Originally Posted by Heinrich S
People like to say that expectation bias results in people expecting to hear certain differences and they do. I have experienced things which run counter to that. I had certain preconceptions about a piece of audio gear and I heard what I did NOT want to hear. How do you explain that?
I don't think its really expectation bias, even. IME, I recall being very convinced that higher sampling rates could surely improve sound, but higher bitrates were unlikely to do so, at least when recording at something near full scale. Yet, despite my clear and semilong held bias, the first time I switched my DAW to deeper bit depth, I was knocked out by the difference I perceived in sound of a recorded acoustic guitar. So my perception was entirely at odds with my expectation. And I still can't demonstrate that my reaction was to something that changed as a result of the deeper bit depth. For my purposes, the appropriate response was clear. I had plenty of processing power and storage to record at the deeper bit depth, so that's what I did. To some extent "just in case" what I thought I heard was real. Frankly at the time I was more interested in trying to get the best recording of a decent performance I could get, not in assessing in depth the capabilities of my system in different configurations. I was analytically certain that I was not degrading my recording by using the greatest bit depth my software would support . . .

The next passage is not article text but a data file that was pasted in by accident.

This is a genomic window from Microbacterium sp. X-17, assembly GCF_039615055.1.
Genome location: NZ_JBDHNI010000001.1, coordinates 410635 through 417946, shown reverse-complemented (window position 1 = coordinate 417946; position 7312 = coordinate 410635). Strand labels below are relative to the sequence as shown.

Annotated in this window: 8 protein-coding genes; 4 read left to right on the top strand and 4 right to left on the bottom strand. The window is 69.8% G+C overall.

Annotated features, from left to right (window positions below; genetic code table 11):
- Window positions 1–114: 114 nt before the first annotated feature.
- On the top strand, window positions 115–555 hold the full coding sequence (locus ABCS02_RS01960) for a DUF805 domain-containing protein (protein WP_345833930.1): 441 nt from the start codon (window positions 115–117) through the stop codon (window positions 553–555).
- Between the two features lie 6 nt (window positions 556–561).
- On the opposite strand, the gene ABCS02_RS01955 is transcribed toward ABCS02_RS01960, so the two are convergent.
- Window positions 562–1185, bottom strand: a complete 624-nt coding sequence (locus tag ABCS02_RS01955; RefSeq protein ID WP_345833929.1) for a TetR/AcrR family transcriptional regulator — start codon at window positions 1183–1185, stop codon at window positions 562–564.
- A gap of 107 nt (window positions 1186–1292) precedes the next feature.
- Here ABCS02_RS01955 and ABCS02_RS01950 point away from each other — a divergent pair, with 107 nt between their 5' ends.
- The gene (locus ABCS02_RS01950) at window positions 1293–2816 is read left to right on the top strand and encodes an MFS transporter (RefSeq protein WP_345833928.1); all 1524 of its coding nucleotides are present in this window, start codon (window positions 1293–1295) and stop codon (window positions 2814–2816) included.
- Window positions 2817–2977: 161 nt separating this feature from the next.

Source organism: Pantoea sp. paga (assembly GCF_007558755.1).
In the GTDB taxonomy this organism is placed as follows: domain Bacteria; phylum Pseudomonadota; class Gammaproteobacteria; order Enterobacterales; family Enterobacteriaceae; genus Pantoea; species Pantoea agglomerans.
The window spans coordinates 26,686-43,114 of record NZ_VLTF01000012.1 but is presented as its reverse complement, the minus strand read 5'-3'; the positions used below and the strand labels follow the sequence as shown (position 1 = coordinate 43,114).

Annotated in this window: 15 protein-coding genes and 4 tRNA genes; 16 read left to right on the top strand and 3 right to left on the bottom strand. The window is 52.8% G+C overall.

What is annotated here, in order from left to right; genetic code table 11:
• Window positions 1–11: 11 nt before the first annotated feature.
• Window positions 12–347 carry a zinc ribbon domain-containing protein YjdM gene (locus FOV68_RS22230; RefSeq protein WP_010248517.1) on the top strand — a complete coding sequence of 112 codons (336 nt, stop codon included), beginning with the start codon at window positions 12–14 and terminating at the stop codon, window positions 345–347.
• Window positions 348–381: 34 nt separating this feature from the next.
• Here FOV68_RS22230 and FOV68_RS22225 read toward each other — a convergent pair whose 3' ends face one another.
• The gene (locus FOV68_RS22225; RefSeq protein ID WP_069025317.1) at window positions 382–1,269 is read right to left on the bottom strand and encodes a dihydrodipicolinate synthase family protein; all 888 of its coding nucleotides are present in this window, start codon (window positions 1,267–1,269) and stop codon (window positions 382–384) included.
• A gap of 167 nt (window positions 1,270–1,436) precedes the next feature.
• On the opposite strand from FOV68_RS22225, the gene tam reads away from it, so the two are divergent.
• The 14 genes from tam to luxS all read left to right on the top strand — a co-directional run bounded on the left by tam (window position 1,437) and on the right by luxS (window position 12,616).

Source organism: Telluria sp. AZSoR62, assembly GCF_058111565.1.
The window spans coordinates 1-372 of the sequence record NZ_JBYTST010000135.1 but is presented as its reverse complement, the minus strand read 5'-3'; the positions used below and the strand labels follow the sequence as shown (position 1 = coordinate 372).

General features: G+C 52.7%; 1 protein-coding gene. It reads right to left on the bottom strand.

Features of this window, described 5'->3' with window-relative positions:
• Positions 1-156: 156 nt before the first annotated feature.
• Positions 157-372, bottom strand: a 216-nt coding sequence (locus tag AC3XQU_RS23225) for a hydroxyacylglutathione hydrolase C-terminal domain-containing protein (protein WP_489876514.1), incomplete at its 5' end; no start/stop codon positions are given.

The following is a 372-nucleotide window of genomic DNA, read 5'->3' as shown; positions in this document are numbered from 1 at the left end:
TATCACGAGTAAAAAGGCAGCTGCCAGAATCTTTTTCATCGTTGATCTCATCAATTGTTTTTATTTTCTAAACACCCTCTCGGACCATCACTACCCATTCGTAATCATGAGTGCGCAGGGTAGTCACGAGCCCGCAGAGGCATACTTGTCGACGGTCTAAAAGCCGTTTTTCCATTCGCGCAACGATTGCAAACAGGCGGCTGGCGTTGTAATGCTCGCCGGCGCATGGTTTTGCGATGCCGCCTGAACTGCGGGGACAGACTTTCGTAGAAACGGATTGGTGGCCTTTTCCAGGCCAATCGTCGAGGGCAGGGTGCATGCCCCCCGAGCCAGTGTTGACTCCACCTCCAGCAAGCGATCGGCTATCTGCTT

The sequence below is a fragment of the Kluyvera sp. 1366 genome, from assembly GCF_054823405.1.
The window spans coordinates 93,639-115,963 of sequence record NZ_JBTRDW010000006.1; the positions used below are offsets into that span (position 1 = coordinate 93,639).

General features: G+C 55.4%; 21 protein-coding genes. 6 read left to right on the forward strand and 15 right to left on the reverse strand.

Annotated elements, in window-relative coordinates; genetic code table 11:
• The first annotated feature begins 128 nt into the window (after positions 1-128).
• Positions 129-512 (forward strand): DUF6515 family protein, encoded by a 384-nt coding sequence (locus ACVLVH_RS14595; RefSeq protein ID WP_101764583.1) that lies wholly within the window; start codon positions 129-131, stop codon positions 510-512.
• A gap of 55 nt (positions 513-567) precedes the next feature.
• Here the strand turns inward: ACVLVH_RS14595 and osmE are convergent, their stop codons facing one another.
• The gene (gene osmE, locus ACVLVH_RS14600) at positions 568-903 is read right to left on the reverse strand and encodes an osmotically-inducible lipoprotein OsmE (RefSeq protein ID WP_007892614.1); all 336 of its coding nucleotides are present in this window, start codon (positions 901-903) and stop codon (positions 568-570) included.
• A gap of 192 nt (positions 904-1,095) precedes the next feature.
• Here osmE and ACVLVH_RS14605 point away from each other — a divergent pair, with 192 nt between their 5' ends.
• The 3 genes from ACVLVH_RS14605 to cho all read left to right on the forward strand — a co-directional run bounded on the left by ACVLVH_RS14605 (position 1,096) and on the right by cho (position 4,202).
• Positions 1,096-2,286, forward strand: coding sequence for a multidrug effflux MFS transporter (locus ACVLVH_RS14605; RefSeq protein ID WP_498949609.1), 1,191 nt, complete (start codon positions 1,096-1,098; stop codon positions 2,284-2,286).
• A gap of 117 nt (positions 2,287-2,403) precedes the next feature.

The problem is that a lot of the stuff that interferes with our perception is happening on the subconscious level, where we cannot really even perceive it, and certainly can't control it.
OTOH, it's clear that there have been situations where "no difference" "True believers" who had insufficient engineering.audio understanding have set up tests to prove their point in which through their own errors they introduced distortions that were readily audible to anybody listening with open ears.
But almost anybody can mishear, IMO. Tjere's a local high end shop that I still like to go to. Who else is going to have PROACS for me to listen to? Used to have a guy working there who was a fellow guitar player. We bonded a bit. I was listening to speakers, and we moved a pair into a separate room to audition. Left side was horribly distorted. When I pointed it out to hm, he couldn't fix it. Came back a couple of days later, and he said the amp module on the left channel was malfunctioning. Said it was fixed. We played music again. Still grossly (to me) audible distortion, that he didn't hear because his mind was focused elsewhere. I'm sure that kind of thing has happened to me, too, in one circumstance or another, so I don't too much blame the fella. But it goes to show . ..